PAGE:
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Dropping Elephant – A New and Growing Cyber Espionage Group

Kaspersky Lab is monitoring a new cyber espionage group that it calls Dropping Elephant. A surprising — and somewhat worrying — feature is that this group achieves a high success rate with only low tech attacks. In fact, it has been so successful that it seems to have expanded it group membership from (probably) just India to include new members on the Pacific West Coast of America.

Kaspersky Lab is monitoring a new cyber espionage group that it calls Dropping Elephant. A surprising — and somewhat worrying — feature is that this group achieves a high success rate with only low tech attacks. In fact, it has been so successful that it seems to have expanded it group membership from (probably) just India to include new members on the Pacific West Coast of America.

“The modus operandi of ‘Dropping Elephant’ (also known as ‘Chinastrats‘) could hardly be called sophisticated,” Kaspersky says. “The attackers rely heavily on social engineering and low-budget malware tools and exploits.”

The attacks start with mass emails to targets it considers relevant — hundreds of thousands between November 2015 and June 2016. There is no malicious content at this stage; but if the email is opened, a simple ping request sends type of browser, IP address, device and location data to the attackers.

From this data, Dropping Elephant selects specific targets for spear-phishing. This time weaponized Word or PowerPoint documents are sent as attachments containing exploits for the CVE-2012-0158 and CVE-2014-6352 vulnerabilities. Both have been patched by Microsoft, but with social engineering both are still used successfully. Alternatively, lures in the emails seek to send the targets to a watering hole disguised as a political news site.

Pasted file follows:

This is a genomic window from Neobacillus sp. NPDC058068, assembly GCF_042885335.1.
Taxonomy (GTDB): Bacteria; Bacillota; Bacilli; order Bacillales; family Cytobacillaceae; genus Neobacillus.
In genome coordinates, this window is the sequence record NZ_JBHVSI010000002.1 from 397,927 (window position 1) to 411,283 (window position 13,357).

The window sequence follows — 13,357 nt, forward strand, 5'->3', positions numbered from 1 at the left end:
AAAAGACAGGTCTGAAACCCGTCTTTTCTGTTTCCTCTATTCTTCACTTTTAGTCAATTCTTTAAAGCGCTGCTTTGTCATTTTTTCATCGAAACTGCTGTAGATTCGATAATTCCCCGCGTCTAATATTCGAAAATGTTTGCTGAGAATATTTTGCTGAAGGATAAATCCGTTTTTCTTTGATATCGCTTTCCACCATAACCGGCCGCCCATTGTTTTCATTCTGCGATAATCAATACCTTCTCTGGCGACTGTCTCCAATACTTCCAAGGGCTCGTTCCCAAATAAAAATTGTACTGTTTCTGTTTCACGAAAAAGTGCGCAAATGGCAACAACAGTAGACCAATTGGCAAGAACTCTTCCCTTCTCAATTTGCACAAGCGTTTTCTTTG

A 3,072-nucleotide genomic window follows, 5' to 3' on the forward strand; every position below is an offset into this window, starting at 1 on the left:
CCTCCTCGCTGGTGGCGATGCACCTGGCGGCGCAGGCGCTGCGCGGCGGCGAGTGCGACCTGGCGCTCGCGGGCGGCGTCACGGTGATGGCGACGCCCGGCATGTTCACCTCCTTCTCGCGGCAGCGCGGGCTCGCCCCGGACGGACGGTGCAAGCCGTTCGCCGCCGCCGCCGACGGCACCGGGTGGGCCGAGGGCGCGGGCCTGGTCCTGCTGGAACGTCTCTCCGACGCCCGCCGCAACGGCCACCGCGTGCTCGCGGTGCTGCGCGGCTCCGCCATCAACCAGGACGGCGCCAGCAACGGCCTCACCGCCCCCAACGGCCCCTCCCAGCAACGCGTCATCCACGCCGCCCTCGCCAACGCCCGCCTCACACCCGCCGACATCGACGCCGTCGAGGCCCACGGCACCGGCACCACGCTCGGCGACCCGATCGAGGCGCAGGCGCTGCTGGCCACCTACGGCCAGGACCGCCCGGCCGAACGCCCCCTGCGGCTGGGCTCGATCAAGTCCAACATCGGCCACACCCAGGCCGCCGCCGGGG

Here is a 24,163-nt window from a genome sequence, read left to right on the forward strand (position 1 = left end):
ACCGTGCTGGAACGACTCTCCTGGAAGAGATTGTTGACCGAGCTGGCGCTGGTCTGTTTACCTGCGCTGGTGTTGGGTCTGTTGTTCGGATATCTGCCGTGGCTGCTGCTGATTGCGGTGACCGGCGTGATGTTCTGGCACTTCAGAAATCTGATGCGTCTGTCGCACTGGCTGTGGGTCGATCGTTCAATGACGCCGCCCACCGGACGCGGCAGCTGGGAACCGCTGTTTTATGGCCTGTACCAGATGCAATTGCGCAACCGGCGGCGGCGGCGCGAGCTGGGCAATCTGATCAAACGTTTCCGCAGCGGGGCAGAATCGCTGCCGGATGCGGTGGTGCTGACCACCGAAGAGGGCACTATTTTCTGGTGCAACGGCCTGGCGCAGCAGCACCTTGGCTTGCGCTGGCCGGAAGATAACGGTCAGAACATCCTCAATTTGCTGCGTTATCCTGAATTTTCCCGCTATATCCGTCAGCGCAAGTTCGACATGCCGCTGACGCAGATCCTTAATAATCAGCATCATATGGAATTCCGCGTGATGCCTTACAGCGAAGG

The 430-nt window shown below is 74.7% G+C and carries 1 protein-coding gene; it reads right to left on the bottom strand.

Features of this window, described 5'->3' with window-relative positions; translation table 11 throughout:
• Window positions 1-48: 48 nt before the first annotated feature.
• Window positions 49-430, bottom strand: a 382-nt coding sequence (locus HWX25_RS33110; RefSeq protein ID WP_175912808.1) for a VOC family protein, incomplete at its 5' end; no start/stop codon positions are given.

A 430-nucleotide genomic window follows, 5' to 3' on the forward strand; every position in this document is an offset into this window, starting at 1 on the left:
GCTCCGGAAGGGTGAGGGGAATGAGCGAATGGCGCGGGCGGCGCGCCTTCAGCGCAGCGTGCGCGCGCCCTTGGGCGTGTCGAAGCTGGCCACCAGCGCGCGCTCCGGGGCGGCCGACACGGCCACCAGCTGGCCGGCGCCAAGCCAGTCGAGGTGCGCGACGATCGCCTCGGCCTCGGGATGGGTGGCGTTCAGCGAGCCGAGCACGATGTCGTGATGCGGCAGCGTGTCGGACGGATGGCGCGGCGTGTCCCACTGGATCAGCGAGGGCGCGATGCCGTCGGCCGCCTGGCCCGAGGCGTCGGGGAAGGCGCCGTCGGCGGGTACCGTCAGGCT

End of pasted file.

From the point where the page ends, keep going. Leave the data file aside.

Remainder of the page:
Once a vulnerability has been successfully exploited, malware is downloaded to steal and exfiltrate spreadsheets, PowerPoint presentations, PDF files and any login credentials that are saved within the browser. One of the backdoors makes some attempt to obfuscate the C&C locations by disguising them within comments to articles on legitimate websites.

“This technique has previously been observed, albeit with a far more complex execution, in operations conducted by Miniduke and other threat actors,” notes Kaspersky.

Analysis of attack activity leads Kaspersky to believe that the group is working out of India — or at least the UTC+5 and UTC+6 time zones. However, “since May 2016, Kaspersky Lab researchers have spotted a new activity pattern for the group in a new geographical area that includes Pacific Standard Time zone, corresponding — among others — to West Coast working hours in the US. This is likely to be the result of increased headcount in the Dropping Elephant team.”

The primary targets for Dropping Elephant would seem to be “Chinese-based government and diplomatic entities and any individuals connected to them, as well as partners of these organizations in other countries.” Kaspersky says there is no proof to suggest that a nation-state might be involved with the group.

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The good news about these attacks are that they are low-tech and can easily be spotted. The bad news is that the group is still successful.

“Despite using such simple and affordable tools and exploits,” comments Vitaly Kamluk, head of Kaspersky’s APAC research center, “the team seem capable of retrieving valuable intelligence information, which could be the reason why the group expanded in May 2016. The expansion also suggests that it is not going to end its operations anytime soon.”

He also warns that just because the group isn’t using any sophisticated, hard-to-detect tools currently, this could change at any time.

Written By

Kevin Townsend is a Senior Contributor at SecurityWeek. He has been writing about high tech issues since before the birth of Microsoft. For the last 15 years he has specialized in information security; and has had many thousands of articles published in dozens of different magazines – from The Times and the Financial Times to current and long-gone computer magazines.

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